Even during COVID-19, we were able to get a lot done. Humsafar became the first company to supply diesel for heavy harvesting machinery in Haryana. We launched the service during very difficult lockdown period when farmers could not get even their barrel filled.
Now, we are on the threshold of our second round of expansion. Going forward, we are targeting the fabrication of more than double the numbers of bowsers in the current year. We are entering into strategic long-term partnerships with other stakeholders and will double the number of territory offices. We also plan to improve our service vertical. We also look forward to some traction on diesel sales given our unique strengths in this area.
What are your marketing plans?
Our marketing plan will revolve around improving algorithms and technical capabilities.
We aim to expand the Bowser fabrication numbers by more than 100% and double our territory offices. We are also building servicing capabilities as a part of our Bowser+ commitment and entering into strategic partnerships.
What has been the biggest learning’s so far?
The biggest learning from our success has been that there is no substitute for hard work at any level. Personally, I have learnt to be more patient. We understood how it is important to build capabilities through partnerships for growth and the latter need not be a zero-sum game. We will always keep the customer on top of whatever we do and we are taking proactive steps towards this end.
What is the market size and opportunity?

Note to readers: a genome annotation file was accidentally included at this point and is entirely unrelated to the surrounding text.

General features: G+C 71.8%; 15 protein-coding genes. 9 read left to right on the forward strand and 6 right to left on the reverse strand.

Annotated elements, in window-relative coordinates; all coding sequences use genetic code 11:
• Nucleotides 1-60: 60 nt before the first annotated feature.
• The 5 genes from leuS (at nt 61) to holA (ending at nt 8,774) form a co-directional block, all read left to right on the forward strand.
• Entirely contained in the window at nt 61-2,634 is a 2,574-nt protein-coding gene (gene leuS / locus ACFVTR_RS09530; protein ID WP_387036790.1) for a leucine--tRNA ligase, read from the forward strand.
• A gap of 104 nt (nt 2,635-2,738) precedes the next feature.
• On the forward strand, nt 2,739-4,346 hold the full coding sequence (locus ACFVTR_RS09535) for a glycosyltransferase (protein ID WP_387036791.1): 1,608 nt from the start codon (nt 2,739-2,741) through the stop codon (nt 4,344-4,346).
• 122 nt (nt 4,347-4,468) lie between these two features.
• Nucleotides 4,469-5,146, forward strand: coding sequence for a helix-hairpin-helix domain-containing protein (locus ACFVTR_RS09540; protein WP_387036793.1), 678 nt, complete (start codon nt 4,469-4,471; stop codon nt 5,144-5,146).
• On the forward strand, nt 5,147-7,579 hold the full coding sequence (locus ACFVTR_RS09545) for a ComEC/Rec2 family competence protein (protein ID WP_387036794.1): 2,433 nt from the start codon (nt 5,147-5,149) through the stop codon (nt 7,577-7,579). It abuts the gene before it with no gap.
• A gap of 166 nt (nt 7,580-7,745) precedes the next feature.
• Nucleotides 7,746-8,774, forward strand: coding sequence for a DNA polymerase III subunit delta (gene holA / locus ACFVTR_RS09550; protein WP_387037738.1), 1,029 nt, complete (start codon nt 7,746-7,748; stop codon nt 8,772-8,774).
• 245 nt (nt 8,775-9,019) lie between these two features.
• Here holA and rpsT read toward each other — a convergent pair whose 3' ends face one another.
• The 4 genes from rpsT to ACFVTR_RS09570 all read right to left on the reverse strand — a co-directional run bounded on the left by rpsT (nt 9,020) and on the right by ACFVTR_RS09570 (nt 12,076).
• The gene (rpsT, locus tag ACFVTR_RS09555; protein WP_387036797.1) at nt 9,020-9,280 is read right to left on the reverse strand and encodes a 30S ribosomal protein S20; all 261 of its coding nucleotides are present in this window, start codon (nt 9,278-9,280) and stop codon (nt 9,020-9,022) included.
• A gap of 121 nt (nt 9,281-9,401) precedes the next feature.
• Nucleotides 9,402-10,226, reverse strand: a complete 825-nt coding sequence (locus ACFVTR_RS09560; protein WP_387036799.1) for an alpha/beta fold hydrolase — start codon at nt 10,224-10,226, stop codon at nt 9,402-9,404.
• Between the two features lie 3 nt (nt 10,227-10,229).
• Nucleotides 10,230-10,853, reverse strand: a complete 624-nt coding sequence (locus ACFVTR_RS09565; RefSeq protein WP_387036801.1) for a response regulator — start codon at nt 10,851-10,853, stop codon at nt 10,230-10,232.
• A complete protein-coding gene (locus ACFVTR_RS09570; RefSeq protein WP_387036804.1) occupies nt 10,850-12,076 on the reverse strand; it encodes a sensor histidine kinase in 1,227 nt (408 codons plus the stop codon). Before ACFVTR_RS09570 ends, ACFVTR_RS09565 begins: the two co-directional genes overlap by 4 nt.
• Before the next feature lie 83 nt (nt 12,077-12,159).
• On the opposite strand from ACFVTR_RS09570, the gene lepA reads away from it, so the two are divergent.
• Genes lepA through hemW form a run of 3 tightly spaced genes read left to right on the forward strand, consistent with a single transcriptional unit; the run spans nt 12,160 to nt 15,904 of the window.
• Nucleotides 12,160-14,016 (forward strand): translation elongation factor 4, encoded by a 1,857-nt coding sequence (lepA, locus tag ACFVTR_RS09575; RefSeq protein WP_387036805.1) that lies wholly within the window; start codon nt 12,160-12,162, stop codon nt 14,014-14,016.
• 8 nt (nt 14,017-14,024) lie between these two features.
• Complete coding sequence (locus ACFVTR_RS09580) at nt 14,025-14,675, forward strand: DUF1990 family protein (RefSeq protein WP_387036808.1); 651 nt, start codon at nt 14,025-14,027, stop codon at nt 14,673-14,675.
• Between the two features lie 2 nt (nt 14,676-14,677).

To understand the market size and opportunity, we must look at different aspects. From a consumer point of view, there are several pain points around getting diesel supplies. There is a large upside waiting to open up enabling the B2B sector further. There is a need for stakeholders especially OMCs and the government to create a model for servicing large trucks and buses in a safe manner.
The second thing is that there over 60,000 petrol pumps. According to a rough estimate, there would be approx., 20,000 makeshift bowsers operated by petrol pumps across network. These would get replaced over time.
The third aspect is that fuellants are being registered which opens a large area for diesel sales. The government may have to soon open up the sector further to ensure economic viability across all locations, where the industrial potential is low. Customers would thus get used to paying service charges and realize that discount/credit in the industry has done more disservice rather than helping, so far. Therefore, this is very likely to be a big success story around startups in this sector in the country.
How did you manage your services during lockdown?
During the lockdown, essential services and even the agriculture sector needed diesel supply. Later, even as the economic activities resumed, door step delivery was being preferred. All stakeholders including the government and OMCs saw the value of this sector during and after the pandemic. Even the media played a positive part in lauding the efforts of startups. We were able to connect with OMCs and petrol pump dealers virtually during the lockdown ad educate them. All these things have paid a huge dividend.
How has your company been adjusting to the new-normal?
We were quite functional during the time that the pandemic was at its peak since this sector was exempt. Therefore, it did not affect us. Furthermore, the lockdown made the society and all stakeholders aware of the importance of this sector which helped all startups, including us.
Have you witnessed any major changes in the business/sector in the post Covid scenario?
In just one sentence, diesel door delivery is much more accepted now than ever before, is more settled and will expand and grow in the times to come.
Source: Business World